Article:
This post has free resources for how to polish rocks, and also book recommendations to help identify rocks. Because the books may be checked out of the library, I consider them to be free.
Great Rock Collecting Books
It’s summer and many children like to find rocks, add to collections, and also collect rocks as souvenirs when on vacation. Some of the children’s books that are wonderful for rock information include:
Let’s Go Rock Collecting by Roma Gans, illustrated by Holly Keller, a Reading Rainbow book with lots of non-fiction information including how rocks were formed millions of years ago. Suggestions for keeping rock collections are included. This book would be interesting to many ages, and is written for children.
The Rock Picker’s Guide to Lake Superior’s North Shoreby Mark Sparky Stensaas, illustrated by Rick Kollath, another non-fiction with dense informational text that even adults could learn from. I like this book for the illustrations as I admire people who can draw rocks well, and for the secret information on where the specific kinds of rocks are located around Lake Superior.
A history of rocks, information on beaches, and even what is not a rock is provided in detail. Living so close to Lake Superior, we can find these locations, although I realize other people may not find this interesting if they live far from the North Shore. This book has a table of contents, a glossary, and an index, making it suitable for research projects in school. No serious research project would consult books without these essential components!
Understanding and Finding Agates by Karen Brzys of Grand Marais, Michigan, is another required book for children rock-hounds. We live near Grand Marais, MN, and the rocky shorelines of both cities are very similar, of course. Although this book has dense informational text, the real photographs of agates intrigue children (and adults). Agates are waxy and some are kind of wrinkled. There are so many types of agates, over 3,000 types! The author shows photos of agate want-t0-be specimens to help differentiate from the real thing. The best way to be sure if you found an agate is to ask someone who specializes in rocks, but after looking through this book and reading the detailed information, you would probably be able to guess.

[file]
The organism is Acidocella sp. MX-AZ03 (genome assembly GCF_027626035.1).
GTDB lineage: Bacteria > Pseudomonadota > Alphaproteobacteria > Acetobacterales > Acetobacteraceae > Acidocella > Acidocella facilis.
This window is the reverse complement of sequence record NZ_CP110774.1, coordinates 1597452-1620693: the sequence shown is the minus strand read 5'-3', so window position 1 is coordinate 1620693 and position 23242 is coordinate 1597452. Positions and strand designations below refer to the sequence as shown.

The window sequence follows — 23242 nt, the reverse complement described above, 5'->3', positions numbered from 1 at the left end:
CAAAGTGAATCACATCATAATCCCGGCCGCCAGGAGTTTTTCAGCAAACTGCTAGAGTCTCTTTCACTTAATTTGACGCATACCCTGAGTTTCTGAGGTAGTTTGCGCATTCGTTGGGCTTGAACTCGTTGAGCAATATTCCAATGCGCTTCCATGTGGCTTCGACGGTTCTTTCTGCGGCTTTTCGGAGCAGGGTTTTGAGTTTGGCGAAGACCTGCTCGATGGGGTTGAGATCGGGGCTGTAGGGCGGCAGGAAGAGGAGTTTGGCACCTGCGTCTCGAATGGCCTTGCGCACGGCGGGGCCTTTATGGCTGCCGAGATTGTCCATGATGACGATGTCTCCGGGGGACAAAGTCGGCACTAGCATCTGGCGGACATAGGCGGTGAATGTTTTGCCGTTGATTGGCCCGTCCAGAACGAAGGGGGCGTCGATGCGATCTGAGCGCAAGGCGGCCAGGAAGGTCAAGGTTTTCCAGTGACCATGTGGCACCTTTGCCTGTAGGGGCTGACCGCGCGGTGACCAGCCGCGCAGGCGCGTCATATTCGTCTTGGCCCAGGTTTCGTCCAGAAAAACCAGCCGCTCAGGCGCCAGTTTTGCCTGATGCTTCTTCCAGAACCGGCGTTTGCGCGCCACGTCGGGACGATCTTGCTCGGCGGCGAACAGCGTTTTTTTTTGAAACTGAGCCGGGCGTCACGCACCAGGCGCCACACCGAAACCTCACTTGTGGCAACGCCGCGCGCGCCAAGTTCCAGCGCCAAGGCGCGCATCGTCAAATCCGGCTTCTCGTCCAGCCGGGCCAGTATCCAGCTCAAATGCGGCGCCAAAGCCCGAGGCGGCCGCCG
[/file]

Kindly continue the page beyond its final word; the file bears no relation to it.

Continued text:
Geology: An Introduction to Familiar Rocks, Minerals, Gemstones and Fossils is a little cardboard, laminated fold out to take along when rock hunting. The fold out describes different landscapes where certain types of rocks could be found, has maps and pictures of igneous, sedimentary, and metamorphic rocks. It also has maps and photos of minerals, gemstones, and common fossils. The best part about this handy take along is it tells the simple, everyday tools needed to help determine the hardness of rocks which helps determine the type. It suggests noting color, luster, texture, the existence of crystals, and hardness of minerals. Although a simplified guide to rocks, it is jam packed with easy to understand information.
Because we drive by Beaver Bay, Minnesota, we get our rocks and rock books at the Beaver Bay Agate Shop and Museum. This store and museum is so full of information it is a field trip destination for northern Minnesota schools. Their website has pages devoted to Thomsonite, Agates, and Isle Royal Greenstone as well as many other interesting pages. They also have rocks from around the world. I bought my rock tumbler from this shop and students always enjoy polishing agates! Your local rock shop will probably have rocks to tumble, also.
So, a new item in the rock shop includes the Bubble Rock, a natural mineral found in Utah. It grows white crystals as a result of a reaction with white, distilled vinegar. Aragonite crystals will grow, and this can be done over and over with one rock. In the picture below, I also have some polished agates, amethyst, and a wanna-be-fancy rock.